7. Any Portsider in a Strom. Pitching coach Brent Strom continues his reputation as a bit of a horse whisperer to pitchers as he has helped most of his staff to reach heights they had never reached before, be it those with little success before coming here (Charlie Morton, Collin McHugh) or some of the best in the business (Verlander and Cole). After leading the best staff in the majors in 2018, Strom will face a big challenge with a revamped starting staff in 2019, but he is a reason that fans can be hopeful.
  8. Time Change – Springer Forward. When somebody like George Springer is your 4th or 5th best hitter, you have a heck of a lineup. Like Correa and Altuve, injury helped lower his strong 2017 (.283 BA/ .889 OPS/ 34 HRs/ 85 RBIs) to an average 2018 (.265 BA/. 780 OPS/ 22 HRs/ 71 RBIs). Springer is the type player who can carry a team for a month at a time or for a World Series. Again, he is a big part of the Astros’ lineup riches.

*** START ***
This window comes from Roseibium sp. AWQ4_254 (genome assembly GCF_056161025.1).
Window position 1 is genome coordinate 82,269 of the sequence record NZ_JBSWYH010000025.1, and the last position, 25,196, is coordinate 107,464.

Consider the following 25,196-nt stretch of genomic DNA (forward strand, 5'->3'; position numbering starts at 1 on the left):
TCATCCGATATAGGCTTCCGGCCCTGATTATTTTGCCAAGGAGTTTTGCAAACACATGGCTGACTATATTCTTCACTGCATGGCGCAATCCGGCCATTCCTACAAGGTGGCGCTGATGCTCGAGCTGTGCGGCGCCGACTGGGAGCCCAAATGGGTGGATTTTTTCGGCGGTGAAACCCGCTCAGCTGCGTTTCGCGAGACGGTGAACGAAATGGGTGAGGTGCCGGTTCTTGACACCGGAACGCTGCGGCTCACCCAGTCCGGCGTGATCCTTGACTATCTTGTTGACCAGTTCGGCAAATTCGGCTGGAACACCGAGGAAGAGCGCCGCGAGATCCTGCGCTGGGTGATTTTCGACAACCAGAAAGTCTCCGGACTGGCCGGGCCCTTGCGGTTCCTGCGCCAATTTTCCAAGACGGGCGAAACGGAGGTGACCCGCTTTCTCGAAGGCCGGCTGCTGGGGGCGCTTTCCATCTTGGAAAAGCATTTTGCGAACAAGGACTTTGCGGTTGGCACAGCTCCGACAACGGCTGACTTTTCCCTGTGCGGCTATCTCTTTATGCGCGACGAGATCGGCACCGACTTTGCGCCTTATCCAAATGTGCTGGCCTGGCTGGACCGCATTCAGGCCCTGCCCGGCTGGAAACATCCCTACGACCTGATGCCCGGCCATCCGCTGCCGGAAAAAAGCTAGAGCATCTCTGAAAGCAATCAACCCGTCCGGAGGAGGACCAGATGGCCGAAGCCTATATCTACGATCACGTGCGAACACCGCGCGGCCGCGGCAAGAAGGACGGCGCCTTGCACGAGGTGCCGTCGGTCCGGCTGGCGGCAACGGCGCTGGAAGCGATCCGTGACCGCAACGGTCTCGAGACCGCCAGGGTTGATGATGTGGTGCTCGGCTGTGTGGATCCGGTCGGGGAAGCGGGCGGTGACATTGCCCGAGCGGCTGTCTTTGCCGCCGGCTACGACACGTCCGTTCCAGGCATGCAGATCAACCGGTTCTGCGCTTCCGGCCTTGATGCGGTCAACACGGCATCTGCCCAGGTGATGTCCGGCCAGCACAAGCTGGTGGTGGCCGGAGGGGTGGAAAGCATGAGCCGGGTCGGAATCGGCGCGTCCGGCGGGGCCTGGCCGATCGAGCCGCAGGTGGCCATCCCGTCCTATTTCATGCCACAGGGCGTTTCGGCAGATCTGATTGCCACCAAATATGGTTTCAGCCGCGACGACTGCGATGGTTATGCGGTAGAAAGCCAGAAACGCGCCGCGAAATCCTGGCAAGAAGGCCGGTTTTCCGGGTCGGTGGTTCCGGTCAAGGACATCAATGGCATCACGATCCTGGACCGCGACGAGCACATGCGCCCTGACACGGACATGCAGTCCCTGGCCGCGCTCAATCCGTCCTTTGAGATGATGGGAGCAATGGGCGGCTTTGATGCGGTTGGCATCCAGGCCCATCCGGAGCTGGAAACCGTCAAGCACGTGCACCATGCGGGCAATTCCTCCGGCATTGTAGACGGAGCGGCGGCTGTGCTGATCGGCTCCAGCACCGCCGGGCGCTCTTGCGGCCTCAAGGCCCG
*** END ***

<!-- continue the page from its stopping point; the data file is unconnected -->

9. Life is a Hinch. A.J. Hinch enters his 5th season as the Astros’ managerial leader with a 57.7% winning percentage (not counting interim managers) and sometime during 2019 he will add to his 374-274 record and vault into 2nd place in wins over Art Howe (392 wins in 5 seasons) and Larry Dierker (435 wins in 5 seasons). He will only be trailing Bill Virdon who put up 544 wins in 8 seasons. With any luck A.J. will pass Virdon in season six. Hinch is a good mix of calm and caring and has got the most out of his team since he joined them before the 2015 season.
  10. Luhnow Has the Know How – Obviously winning the World Series gives any GM a lot of slack, but Luhnow has done his best to put together a team that can win today and tomorrow. Will they hit bumps along the way? Sure. But would you rather have Jeff Luhnow steering through next off-season and the free agency of four starting pitchers or Ed Wade?